Four months ago, Y Combinator launched a five-year study aimed at “giving people enough money to live on with no strings attached.” Today, the YC Research-funded Basic Income project announced that it’s starting a “short-term” pilot study in Oakland, California to better understand if its methods work.

“Oakland is a city of great social and economic diversity, and it has both concentrated wealth and considerable inequality,” wrote organization president Sam Altman. “We think these traits make it a very good place to explore how basic income could work for our pilot.”

Those participating in this inaugural study will receive “unconditional” income, meaning that they’ll receive funds with no strings attached. Altman hopes that with the unspecified amount provided, it’ll promote freedom and as such, Y Combinator will be able to examine how people “experience that freedom” — they can volunteer, work, not work, or move to another country.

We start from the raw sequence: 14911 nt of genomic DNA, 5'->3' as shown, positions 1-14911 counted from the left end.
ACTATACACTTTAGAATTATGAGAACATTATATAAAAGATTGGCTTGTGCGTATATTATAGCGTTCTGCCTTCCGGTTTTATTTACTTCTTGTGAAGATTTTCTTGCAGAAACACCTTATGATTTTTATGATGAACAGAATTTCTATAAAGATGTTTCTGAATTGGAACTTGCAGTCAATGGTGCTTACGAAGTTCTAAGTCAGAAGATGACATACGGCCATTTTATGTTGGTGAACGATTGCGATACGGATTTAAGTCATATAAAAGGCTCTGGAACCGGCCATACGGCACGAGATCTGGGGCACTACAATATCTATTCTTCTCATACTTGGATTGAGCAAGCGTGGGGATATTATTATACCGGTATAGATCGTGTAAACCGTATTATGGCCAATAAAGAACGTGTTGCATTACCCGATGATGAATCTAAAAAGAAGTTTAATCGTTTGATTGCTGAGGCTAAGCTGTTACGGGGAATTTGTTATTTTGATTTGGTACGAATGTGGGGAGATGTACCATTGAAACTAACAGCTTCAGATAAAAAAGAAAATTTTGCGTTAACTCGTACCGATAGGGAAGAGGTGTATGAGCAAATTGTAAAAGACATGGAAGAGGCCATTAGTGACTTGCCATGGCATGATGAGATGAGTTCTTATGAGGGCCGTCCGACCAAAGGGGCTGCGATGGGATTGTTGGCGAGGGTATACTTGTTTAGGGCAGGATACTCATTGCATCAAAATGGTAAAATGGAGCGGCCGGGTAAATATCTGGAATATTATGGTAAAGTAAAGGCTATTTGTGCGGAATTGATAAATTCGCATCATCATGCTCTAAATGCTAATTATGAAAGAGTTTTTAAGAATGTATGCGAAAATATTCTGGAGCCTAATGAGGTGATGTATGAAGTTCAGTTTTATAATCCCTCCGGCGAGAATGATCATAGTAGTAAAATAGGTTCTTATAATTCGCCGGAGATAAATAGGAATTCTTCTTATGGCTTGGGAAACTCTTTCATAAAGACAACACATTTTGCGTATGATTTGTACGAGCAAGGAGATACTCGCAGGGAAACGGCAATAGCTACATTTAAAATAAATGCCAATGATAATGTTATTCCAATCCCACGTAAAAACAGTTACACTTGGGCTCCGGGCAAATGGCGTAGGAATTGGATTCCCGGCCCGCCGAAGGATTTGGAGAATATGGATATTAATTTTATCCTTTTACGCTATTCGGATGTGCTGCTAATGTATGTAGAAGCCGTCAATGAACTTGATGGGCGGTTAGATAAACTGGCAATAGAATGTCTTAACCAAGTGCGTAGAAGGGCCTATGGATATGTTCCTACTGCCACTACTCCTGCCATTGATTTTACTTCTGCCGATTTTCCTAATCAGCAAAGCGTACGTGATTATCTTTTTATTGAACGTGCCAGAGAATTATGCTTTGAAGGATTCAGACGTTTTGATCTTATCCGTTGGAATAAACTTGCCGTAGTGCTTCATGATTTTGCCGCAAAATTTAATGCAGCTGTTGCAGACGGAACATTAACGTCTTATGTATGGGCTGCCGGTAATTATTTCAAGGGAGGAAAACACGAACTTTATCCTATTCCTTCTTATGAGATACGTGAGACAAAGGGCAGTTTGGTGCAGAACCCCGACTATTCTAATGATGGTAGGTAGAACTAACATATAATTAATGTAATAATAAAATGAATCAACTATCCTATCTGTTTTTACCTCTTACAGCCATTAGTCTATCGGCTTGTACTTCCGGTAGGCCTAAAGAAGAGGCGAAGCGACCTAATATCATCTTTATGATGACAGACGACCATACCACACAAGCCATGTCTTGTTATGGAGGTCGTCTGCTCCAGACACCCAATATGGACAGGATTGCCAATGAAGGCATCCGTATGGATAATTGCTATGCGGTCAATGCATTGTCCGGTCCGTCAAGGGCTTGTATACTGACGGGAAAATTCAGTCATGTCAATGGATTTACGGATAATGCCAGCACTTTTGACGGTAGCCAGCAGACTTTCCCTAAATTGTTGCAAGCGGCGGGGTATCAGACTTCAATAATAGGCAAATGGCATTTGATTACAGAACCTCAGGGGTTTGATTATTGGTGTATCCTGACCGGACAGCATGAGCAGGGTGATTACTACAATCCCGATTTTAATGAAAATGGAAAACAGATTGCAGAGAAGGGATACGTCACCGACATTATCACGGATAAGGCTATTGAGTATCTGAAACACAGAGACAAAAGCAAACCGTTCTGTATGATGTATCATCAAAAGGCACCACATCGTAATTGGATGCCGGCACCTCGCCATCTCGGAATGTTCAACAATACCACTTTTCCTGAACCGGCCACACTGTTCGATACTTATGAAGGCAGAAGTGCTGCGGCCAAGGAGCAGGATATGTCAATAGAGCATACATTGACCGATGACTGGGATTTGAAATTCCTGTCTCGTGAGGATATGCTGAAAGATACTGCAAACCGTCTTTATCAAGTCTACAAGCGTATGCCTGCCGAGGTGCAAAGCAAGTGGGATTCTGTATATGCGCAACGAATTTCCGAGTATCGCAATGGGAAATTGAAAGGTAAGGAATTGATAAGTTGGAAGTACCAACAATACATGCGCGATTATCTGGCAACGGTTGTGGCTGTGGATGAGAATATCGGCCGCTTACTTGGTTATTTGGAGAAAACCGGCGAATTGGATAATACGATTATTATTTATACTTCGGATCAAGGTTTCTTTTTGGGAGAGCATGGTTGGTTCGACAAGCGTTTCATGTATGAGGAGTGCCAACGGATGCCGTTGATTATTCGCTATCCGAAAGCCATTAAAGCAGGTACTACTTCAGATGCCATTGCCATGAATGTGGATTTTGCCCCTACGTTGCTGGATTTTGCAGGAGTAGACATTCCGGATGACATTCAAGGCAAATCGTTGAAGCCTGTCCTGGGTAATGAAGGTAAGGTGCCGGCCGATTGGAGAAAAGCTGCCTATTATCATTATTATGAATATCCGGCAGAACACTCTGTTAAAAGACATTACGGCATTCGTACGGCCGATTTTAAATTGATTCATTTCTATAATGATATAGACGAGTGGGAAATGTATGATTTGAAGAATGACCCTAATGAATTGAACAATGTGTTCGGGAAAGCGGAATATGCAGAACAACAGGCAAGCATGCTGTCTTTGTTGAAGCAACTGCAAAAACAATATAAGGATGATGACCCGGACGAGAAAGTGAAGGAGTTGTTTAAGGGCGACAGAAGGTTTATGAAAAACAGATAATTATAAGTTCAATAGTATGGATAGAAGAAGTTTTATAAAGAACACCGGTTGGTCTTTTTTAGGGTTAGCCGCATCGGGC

The next few months will be spent designing the pilot before being implemented.

Y Combinator said that it has already been in contact with Oakland city officials and community groups soliciting feedback, so it’s not as if the organization is barging in thinking it can magically change things overnight and doing things how they want. Public events are also planned to hear more opinions from local residents.

A product of the YC Research program, Basic Income is a long-term study to assess the impact technological improvements have on resources, jobs, and cost of living. Altman posits that as technology moves to replace existing jobs, there has to be some minimum level of income to allow people to live — to provide a floor. He believes people should be able to work and earn as much as they want, however, saying, “We hope a minimum level of economic security will give people the freedom to pursue further education or training, find or create a better job, and plan for the future.”

To help guide this effort, Altman has tapped Elizabeth Rhodes as Basic Income’s research director.